A few posts ago, I reviewed the Nikon One-Touch, a very capable 35mm 2.8 AF camera that is still a pretty decent model to carry along. This post is about the Canon equivalent, the AF35M. The AF35M was Canon's first autofocus compact camera, and was introduced in 1979. The AF35M (also called the Sure Shot later on) features:
38mm f/2.8 lens
CdS photocell on front of lens assembly
ISO 25-400 setting around lens
auto-film transport and rewind
integral pop-up flash
48mm filter ring
active AF system using IR-emitting diode
I picked the camera for a few dollars at the Ann Arbor Recycle/Reuse Center, and it also came with an add-on telephoto lens that I have not tried out. I popped in two new AA batteries, and the camera worked right off the bat. My first impression of this camera was that it was a bit larger than the Nikon One-Touch, and the film advance is noisier. I liked the fact that it has a separate lens cap and accepts 48mm filters - a common Canon thread. However, rather than trying to find a 48mm filter, simply buy a 48-49mm step-up ring and you can use the more commonly sized filters. Since the exposure photocell is inside the lens ring, it will automatically expose and compensate for whatever filter you put in front of it. I did not try any filters for the first roll of film I ran through it.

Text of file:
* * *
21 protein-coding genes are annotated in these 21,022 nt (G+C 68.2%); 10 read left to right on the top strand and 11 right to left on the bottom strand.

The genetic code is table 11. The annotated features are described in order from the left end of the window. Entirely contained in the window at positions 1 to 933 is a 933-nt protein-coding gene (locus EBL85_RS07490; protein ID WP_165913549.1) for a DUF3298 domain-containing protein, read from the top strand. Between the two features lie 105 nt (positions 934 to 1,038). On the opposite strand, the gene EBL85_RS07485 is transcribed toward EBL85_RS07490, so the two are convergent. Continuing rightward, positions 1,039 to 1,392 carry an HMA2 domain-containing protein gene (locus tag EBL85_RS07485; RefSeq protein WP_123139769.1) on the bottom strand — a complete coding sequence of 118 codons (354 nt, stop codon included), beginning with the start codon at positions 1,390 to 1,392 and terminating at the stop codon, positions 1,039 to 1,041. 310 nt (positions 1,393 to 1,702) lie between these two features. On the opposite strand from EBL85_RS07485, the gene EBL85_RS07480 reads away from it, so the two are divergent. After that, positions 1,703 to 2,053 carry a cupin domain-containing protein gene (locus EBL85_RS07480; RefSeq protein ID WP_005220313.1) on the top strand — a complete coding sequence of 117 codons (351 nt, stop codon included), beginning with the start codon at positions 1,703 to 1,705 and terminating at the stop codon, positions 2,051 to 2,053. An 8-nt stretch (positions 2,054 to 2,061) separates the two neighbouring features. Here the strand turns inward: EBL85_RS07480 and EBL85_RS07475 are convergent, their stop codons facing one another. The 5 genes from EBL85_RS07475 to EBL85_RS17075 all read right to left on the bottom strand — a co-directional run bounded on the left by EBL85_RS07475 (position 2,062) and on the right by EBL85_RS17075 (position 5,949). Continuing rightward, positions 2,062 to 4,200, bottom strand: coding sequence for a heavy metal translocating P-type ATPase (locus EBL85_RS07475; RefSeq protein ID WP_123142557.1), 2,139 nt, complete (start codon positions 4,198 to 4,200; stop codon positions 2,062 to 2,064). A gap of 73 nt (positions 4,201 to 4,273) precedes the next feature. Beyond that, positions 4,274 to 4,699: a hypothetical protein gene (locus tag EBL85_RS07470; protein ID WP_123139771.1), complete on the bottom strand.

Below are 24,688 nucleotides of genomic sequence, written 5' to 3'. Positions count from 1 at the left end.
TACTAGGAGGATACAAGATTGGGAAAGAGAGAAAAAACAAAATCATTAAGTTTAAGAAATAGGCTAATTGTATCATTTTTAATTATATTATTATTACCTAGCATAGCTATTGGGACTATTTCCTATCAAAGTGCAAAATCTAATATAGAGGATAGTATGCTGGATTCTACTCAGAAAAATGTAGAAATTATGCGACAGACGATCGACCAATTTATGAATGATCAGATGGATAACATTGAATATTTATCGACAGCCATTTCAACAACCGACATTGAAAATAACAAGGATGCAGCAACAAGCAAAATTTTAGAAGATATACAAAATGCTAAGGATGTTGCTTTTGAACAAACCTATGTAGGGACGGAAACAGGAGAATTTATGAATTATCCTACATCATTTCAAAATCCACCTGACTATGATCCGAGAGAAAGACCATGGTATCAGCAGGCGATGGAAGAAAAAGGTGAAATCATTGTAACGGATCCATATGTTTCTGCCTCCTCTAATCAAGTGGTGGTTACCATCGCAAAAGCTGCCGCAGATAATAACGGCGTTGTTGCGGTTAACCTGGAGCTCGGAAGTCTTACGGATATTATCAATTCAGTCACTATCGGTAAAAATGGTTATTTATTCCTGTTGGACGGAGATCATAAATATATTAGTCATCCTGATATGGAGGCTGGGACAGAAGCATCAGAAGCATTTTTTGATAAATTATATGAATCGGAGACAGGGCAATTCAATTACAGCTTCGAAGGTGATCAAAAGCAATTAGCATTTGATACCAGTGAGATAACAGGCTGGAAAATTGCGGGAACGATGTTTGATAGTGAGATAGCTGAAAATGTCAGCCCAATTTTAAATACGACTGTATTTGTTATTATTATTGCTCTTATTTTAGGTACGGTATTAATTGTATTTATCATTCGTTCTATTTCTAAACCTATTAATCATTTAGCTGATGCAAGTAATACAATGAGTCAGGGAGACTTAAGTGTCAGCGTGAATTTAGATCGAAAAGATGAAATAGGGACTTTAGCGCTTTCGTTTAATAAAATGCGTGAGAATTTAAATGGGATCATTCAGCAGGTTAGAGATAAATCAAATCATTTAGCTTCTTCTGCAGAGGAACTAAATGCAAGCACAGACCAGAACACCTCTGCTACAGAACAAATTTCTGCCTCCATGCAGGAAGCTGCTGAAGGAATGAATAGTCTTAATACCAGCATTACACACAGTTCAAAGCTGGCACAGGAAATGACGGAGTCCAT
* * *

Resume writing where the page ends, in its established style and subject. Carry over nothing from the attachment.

Okay, what about the photos?
I shot a roll of Ilford XP-2 in the AF35M, and carried it around with me for about a week. It's certainly not a bad street camera, though it is a tad noisy advancing the film. I took the camera downtown, around campus, and to Toledo. The images shown here are from the Walgreen scans.
Alley off Liberty street.
Reaching for the door.
Toledo Museum of Art
Shadows of Summer's End
The Yellow-wood tree
BJ's and Sons
The AF in the camera works quickly and accurately, and and most of the shots I took were properly exposed. My favorite shots on the roll were those of the columns of the Toledo Museum of Art. Although it's hard to tell from the small images, sharpness was excellent, and though the lens is a bit less wide than the Nikon One-Touch, it certainly is suitable for street photography. One drawback is that the maximum ISO is only 400. That's a limitation for anyone wanting to shoot in low-light without flash. The Nikon One-Touch will read the DX code up to 1600 ISO film.